I hope so. That way altitude capability will be increased as well as cruising mach no. From what I have heard of the Max it is invariably bumping around the tops of the weather on the NA tracks. I expect the same from the A321LR based on what our trainers are saying about it ahead of its arrival into our fleet.

er340790 19th Apr 2019 02:15

Sorry - and I may be alone here - but for anyone who first travelled long-haul in the 70s and 80s when long haul meant 747s, DC-10s and L1011s, the idea of an XLR A321 feels like yet another retrograde step in aviation, akin to stepping back into the 707s or DC-8s narrowbody long-haul era....

If the 757 taught us anything, it was that long haul and narrow-body really don't mix.... with the possible exception of Donald Trump's Biz-Jet(!)

There has to be a better way!

SRM 19th Apr 2019 02:25


Originally Posted by er340790 (Post 10450922)
Sorry - and I may be alone here - but for anyone who first travelled long-haul in the 70s and 80s when long haul meant 747s, DC-10s and L1011s, the idea of an XLR A321 feels like yet another retrograde step in aviation, akin to stepping back into the 707s or DC-8s narrowbody long-haul era....

If the 757 taught us anything, it was that long haul and narrow-body really don't mix.... with the possible exception of Donald Trump's Biz-Jet(!)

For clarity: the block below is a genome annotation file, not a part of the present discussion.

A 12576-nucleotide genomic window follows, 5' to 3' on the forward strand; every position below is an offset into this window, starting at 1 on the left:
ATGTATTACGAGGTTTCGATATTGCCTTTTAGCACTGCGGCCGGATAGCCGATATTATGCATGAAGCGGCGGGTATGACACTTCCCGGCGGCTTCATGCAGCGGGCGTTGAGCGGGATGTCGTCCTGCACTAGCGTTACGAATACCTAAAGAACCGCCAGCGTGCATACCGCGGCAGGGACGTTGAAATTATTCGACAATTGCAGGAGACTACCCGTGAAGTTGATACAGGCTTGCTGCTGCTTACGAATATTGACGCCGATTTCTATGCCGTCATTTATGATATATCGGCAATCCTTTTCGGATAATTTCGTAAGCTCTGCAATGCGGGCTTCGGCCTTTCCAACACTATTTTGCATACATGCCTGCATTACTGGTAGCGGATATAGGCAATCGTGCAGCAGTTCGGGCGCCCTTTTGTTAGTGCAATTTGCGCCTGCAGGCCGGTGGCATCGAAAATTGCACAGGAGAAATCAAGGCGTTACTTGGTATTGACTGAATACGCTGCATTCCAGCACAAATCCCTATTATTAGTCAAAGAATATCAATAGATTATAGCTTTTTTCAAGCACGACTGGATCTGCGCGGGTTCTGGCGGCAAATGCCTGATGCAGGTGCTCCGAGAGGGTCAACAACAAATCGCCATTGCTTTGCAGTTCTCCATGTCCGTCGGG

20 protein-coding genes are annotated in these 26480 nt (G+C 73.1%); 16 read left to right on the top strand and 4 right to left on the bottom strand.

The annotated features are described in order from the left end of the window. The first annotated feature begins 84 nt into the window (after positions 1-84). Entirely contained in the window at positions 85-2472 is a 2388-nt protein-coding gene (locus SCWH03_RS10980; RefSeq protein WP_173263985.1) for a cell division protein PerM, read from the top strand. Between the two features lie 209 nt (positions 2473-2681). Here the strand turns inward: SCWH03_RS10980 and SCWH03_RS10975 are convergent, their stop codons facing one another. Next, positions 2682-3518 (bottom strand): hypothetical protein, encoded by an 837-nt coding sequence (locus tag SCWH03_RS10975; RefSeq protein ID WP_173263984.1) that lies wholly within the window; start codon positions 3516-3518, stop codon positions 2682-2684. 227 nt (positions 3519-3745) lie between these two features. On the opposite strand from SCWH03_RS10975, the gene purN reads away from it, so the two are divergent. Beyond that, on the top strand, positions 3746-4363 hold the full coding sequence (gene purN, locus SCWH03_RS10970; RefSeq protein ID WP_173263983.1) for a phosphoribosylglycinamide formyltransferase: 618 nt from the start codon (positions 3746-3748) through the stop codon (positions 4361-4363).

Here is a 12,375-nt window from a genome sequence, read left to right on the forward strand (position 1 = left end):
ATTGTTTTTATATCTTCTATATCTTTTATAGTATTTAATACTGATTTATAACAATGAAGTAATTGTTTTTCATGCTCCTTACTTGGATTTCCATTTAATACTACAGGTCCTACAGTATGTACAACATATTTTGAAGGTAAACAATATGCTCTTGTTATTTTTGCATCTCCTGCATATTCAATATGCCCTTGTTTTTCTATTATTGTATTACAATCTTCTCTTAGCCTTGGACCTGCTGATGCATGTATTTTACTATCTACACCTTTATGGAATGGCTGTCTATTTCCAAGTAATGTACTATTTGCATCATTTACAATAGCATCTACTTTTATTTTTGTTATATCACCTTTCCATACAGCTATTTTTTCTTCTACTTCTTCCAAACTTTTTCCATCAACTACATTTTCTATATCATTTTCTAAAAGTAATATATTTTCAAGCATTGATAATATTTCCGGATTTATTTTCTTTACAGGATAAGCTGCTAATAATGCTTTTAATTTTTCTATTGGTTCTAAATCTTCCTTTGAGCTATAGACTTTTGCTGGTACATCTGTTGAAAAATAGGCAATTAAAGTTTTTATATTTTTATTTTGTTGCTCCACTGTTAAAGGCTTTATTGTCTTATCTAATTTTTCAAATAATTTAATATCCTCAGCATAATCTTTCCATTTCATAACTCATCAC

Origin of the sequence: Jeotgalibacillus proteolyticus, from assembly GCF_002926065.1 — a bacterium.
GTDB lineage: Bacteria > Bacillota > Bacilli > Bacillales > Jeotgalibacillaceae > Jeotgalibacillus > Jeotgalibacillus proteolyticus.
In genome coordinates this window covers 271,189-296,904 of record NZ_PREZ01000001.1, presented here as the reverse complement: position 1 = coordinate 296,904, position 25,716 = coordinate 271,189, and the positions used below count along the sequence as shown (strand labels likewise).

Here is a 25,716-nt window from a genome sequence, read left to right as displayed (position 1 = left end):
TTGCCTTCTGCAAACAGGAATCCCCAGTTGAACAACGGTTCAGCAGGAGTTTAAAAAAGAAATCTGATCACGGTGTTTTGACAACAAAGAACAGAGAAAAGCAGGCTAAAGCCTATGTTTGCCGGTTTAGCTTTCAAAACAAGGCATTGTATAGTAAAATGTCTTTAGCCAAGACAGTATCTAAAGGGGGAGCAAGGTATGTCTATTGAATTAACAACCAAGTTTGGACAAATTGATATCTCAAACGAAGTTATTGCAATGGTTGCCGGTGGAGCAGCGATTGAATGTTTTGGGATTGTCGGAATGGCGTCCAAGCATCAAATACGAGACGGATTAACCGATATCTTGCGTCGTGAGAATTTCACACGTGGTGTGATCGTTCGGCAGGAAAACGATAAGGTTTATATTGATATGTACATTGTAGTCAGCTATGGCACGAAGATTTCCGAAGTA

There has to be a better way!

Love to see a Re-engined 757 though.

Icarus2001 19th Apr 2019 04:41

"quietly announce" what with a press release. Too funny.

stilton 19th Apr 2019 04:41


Originally Posted by er340790 (Post 10450922)
Sorry - and I may be alone here - but for anyone who first travelled long-haul in the 70s and 80s when long haul meant 747s, DC-10s and L1011s, the idea of an XLR A321 feels like yet another retrograde step in aviation, akin to stepping back into the 707s or DC-8s narrowbody long-haul era....

If the 757 taught us anything, it was that long haul and narrow-body really don't mix.... with the possible exception of Donald Trump's Biz-Jet(!)

There has to be a better way!


Actually, I think the 757 taught us that people
like non stop flights


Itís worked very well on the N Atlantic going into smaller cities in the UK and Europe from the US


Passengers I spoke to regularly told me how much they liked the convenience of not having to connect and departing from where they lived


Iíd prefer to ride on a 747 everywhere if given a choice but itís all about economics

Bidule 19th Apr 2019 08:15


Originally Posted by stilton (Post 10450954)

Actually, I think the 757 taught us that people
like non stop flights
.....
Passengers I spoke to regularly told me how much they liked the convenience of not having to connect and departing from where they lived

True for business passengers (and even not for all of them).
However, passengers travelling for their own mainly (more than 95%) prefer cheap prices, whichever the conditions of transport are.....

FlightlessParrot 19th Apr 2019 08:17


Originally Posted by er340790 (Post 10450922)
Sorry - and I may be alone here - but for anyone who first travelled long-haul in the 70s and 80s when long haul meant 747s, DC-10s and L1011s, the idea of an XLR A321 feels like yet another retrograde step in aviation, akin to stepping back into the 707s or DC-8s narrowbody long-haul era....

I remember 707s feeling quite civilized, in the old days, on eight-hour sectors. Depended on the seating density, of course, but in many ways preferable to being in the middle block of four on a 747.

Four hours in a 737 feels horrible to this old fat man, but in a 320 it's OK--shows a couple of inches can make a big difference. :O

Alan Baker 19th Apr 2019 09:10


Originally Posted by FlightlessParrot (Post 10451067)